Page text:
Something good is this: John Schulian on Joseph Mitchell:

Mitchell’s greatest affection may have been reserved for saloonkeepers and their well-oiled customers, which leads me to believe he would have liked the characters I chanced upon shortly before Christmas 1973. I never learned the most important one’s name; to me, he was simply The Flier because he claimed to have flown jet fighters in the Korean War. If The Flier had anything resembling a benefactor, it was Uncle Pete Drymala, who ran a bar called Pete’s Hotel. And then there was the girl who had given The Flier his Christmas card the year before. He had to pull the card out of his pocket so he could tell me her name. Francesca–that was it.

The Flier, Uncle Pete and Francesca dwelled by the docks in an area called Fells Point, which had been spared from the Great Baltimore Fire of 1904 and from being plowed under when I-95 was built. Its reward for surviving, if a reward is what it is, now includes gentrified rowhouses and dives turned into bistros where, according to one review, the cell-phone generation can enjoy “honey-colored beer, steamed shrimp and sushi.” But all that has come to pass since The Flier wandered its cobblestone streets.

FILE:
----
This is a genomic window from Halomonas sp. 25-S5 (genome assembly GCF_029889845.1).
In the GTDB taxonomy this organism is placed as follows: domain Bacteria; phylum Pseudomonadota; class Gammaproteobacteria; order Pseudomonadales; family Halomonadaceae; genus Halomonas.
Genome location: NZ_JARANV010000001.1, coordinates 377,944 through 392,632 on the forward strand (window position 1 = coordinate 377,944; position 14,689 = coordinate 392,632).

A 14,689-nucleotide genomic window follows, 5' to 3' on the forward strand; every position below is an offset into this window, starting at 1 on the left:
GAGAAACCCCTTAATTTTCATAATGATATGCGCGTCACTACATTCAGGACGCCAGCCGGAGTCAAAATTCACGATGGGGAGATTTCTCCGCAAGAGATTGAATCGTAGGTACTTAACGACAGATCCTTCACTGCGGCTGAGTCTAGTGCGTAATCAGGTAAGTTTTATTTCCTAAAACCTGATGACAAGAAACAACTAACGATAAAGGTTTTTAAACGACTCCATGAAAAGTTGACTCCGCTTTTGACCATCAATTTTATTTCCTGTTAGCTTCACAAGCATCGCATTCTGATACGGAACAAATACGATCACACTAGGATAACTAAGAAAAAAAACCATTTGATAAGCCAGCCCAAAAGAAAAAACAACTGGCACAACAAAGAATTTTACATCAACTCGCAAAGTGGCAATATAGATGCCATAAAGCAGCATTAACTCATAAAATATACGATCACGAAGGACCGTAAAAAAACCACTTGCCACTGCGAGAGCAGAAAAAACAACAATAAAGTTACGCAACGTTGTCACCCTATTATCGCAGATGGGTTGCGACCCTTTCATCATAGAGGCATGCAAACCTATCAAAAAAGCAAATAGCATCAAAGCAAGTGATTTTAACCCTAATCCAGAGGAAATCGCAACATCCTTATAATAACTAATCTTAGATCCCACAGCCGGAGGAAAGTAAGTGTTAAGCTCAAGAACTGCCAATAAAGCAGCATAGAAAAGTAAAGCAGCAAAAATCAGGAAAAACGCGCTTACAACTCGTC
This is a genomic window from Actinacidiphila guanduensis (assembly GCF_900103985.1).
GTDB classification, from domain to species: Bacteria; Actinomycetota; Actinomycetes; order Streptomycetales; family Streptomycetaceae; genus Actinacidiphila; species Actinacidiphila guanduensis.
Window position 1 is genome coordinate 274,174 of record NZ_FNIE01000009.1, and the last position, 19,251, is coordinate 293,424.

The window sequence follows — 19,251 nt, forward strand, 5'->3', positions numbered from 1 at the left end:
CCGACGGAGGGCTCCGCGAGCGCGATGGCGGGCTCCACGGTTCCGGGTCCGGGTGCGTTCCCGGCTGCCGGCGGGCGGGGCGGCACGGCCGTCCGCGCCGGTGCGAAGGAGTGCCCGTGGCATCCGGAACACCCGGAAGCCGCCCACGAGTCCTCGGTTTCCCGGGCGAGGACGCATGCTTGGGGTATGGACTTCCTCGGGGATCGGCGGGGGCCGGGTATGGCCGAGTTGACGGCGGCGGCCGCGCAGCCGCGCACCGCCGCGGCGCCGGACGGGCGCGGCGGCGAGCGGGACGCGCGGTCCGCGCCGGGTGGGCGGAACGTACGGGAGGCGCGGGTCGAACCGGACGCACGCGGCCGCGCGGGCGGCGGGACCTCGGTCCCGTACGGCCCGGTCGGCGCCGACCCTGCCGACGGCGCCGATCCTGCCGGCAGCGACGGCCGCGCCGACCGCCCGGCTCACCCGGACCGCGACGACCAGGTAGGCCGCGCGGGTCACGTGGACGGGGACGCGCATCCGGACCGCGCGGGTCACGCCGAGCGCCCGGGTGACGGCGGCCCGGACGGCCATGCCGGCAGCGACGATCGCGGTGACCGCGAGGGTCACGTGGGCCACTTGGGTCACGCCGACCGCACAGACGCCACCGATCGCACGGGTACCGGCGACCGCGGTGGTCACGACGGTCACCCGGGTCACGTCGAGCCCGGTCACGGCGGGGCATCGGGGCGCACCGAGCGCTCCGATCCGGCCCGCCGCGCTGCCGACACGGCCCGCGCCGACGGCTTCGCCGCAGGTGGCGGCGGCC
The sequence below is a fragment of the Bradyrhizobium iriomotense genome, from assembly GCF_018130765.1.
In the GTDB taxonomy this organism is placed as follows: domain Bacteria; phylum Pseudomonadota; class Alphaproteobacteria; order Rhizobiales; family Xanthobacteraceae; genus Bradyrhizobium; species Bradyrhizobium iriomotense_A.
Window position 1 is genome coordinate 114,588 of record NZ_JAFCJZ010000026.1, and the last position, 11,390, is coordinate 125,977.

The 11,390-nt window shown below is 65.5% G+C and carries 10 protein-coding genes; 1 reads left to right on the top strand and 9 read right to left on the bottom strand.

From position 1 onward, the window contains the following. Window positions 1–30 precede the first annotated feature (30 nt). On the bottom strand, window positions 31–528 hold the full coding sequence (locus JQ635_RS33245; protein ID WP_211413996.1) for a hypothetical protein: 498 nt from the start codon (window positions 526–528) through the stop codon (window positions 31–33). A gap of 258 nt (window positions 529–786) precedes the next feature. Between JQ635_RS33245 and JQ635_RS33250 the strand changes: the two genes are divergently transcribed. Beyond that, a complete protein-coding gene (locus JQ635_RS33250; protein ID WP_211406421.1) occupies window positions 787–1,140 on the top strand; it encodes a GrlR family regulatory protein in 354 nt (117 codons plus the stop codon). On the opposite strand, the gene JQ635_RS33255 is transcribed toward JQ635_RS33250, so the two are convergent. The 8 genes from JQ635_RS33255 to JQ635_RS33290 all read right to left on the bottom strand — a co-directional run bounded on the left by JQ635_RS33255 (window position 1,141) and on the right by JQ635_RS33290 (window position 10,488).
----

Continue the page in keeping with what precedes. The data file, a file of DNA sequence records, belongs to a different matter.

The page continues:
Back then, Fells Point was blissfully down at the heels, crawling with merchant seamen who figured no night was complete unless they got drunk, got in a fight, and got lucky with a local sweetheart. The Flier fit in perfectly, drinking white port wine that he bought for $1.25 a fifth, tax included, and pausing only to sleep in boarded-up buildings or to warm himself by the radiator in Pete’s Hotel. He drank at Pete’s, too, and when he got out of hand, Uncle Pete would 86 him, even at Christmastime.

There was an Edward Hopper quality about The Flier’s existence, and I see the same thing when I read Joseph Mitchell. The bleak, the stark and the unforgiving become somehow beautiful because they are in the right hands.